GOVERNMENT TO BE FIRM ON SCHOOL MANAGERS WHO FAIL TO PROTECT LEARNERS UNDER THEIR CARE

MINISTRY OF EDUCATION

(Issued under Article 35 (3) of the Constitution)

Ministry of education

Bullying in schools

NAIROBI March 8, 2017

The Cabinet Secretary for Education, Dr. Fred Matiang’i has the government will be firm on school managers who will fail to protect learners under their care from bullying and other forms of mistreatment.

“We will confront the issue with a measure of ruthlessness,” Dr. Matiang’i said.

Dr. Matiang’i said head teachers must take responsibility for what is happening in their school.

Saying that regulations required that the regulations required  that head teachers sleep in schools noting that nothing replaces the presence of school heads on the school.

He was speaking a conference for the Catholic Educational Institutions Head teachers and Directors Conference, Catholic University of Eastern Africa (CUEA) today. He was flanked Chairman, Commission for Education and Religious Education Father Maurice M. Makumba,   and Vice Chancellor of CUEA, Prof. Justus Mbae.

Dr. Matiang’i also expressed concern that some schools carried out weekend tuition when regulations required that they provide tuition between 8.00am and 5.00pm.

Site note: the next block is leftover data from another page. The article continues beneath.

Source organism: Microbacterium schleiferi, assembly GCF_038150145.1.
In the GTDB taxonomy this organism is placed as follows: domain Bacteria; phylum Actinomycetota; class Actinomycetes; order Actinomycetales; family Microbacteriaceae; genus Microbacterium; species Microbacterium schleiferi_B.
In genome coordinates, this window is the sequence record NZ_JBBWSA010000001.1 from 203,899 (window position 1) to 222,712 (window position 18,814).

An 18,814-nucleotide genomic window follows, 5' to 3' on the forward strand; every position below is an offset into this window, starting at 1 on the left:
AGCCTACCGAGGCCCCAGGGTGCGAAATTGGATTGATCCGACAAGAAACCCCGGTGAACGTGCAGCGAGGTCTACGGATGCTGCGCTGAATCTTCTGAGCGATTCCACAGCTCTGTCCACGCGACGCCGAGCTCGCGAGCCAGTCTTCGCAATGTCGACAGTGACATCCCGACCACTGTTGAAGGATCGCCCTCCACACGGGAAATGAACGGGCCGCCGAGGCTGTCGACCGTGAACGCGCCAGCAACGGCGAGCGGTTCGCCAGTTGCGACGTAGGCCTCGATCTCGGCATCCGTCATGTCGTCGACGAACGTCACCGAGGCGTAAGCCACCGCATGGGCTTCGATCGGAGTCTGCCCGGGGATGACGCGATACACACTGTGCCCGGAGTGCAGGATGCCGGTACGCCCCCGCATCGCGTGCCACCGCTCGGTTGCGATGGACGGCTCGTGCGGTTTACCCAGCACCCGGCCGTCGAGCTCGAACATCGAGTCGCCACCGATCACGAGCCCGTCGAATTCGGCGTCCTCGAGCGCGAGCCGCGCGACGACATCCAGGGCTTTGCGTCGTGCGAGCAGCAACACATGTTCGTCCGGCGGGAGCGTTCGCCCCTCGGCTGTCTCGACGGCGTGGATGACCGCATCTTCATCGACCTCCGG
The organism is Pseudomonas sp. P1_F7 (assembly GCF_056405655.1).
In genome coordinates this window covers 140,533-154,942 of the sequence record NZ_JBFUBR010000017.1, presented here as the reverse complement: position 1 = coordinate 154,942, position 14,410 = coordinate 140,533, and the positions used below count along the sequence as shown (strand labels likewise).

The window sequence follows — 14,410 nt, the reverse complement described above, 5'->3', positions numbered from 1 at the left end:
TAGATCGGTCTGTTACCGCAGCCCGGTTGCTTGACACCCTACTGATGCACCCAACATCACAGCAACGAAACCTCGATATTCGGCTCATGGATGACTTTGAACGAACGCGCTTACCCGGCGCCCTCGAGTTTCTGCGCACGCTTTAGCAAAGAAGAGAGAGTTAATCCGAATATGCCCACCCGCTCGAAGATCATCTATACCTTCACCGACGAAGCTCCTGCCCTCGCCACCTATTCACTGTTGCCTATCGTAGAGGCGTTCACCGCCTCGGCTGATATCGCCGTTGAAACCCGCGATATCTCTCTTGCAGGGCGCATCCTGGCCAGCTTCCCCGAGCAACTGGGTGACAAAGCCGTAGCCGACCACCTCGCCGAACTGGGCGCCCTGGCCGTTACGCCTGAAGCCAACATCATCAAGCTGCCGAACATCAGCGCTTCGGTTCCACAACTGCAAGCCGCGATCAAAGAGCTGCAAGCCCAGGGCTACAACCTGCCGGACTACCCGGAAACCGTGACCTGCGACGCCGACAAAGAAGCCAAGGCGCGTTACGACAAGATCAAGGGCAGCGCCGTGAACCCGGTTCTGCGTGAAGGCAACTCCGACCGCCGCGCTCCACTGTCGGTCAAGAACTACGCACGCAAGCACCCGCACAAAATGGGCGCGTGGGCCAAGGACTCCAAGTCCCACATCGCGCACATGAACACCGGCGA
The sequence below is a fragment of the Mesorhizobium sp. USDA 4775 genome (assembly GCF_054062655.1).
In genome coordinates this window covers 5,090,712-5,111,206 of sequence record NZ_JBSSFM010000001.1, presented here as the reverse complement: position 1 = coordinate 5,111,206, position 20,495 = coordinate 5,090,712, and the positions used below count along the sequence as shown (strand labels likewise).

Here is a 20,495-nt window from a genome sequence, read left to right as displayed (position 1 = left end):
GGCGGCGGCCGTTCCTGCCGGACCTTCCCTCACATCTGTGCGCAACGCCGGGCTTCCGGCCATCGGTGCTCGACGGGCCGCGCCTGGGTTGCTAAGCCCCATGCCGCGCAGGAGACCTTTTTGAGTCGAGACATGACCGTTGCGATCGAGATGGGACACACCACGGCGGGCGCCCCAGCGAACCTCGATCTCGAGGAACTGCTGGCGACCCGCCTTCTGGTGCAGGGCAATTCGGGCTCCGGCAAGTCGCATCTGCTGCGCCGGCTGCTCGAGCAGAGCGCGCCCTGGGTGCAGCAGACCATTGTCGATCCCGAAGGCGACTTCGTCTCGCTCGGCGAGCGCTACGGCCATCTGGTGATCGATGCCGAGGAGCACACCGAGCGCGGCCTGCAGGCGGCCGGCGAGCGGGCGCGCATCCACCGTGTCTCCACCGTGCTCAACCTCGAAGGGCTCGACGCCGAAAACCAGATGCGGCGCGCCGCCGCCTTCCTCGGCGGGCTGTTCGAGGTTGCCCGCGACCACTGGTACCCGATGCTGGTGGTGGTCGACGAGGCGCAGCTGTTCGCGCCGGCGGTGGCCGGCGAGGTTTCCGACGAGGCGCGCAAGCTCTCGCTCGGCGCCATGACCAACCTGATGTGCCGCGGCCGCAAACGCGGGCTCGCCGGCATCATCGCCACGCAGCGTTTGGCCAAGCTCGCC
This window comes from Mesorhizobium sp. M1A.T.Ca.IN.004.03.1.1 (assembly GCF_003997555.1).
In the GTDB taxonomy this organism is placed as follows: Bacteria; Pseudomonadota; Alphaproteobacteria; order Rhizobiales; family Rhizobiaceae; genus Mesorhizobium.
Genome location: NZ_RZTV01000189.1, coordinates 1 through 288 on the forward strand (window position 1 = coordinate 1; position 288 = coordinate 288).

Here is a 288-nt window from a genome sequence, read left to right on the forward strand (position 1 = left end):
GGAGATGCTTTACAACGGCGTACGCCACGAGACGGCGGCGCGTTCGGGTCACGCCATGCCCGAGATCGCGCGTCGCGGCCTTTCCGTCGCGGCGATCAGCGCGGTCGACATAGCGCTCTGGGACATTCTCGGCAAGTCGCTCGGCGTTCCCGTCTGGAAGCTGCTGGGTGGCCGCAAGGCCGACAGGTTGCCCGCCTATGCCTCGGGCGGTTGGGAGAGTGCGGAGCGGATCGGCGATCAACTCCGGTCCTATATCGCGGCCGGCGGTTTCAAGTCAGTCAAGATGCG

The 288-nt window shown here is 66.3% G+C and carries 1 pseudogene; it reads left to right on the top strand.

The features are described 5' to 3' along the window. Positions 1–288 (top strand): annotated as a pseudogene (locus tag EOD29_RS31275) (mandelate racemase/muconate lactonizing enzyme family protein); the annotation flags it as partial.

He said schools unduly overburdened learners, saying weekend tuition was unthinkable.

“The saddest thing about this is that teacher’s studied educational psychology during their training,” Dr. Matiang’i said adding that children should be left to go to church and spend their time with families over the weekends.

The CS said he had advised Vice Chancellors of Public Universities not to pay salaries to lecturers on strike, saying the advice was grounded in the laws of the country.

“Why do you want to make money when you have not worked?” Dr. Matiang’i posed.

Father Maurice M. Makumba praised the Ministry of Education for the manner it had administered 2016 KCPE and KCSE examinations.

He asked the government to extent quality assurance and standards services to private schools, saying they also needed quality delivery of the curriculum just like their public schools counterparts.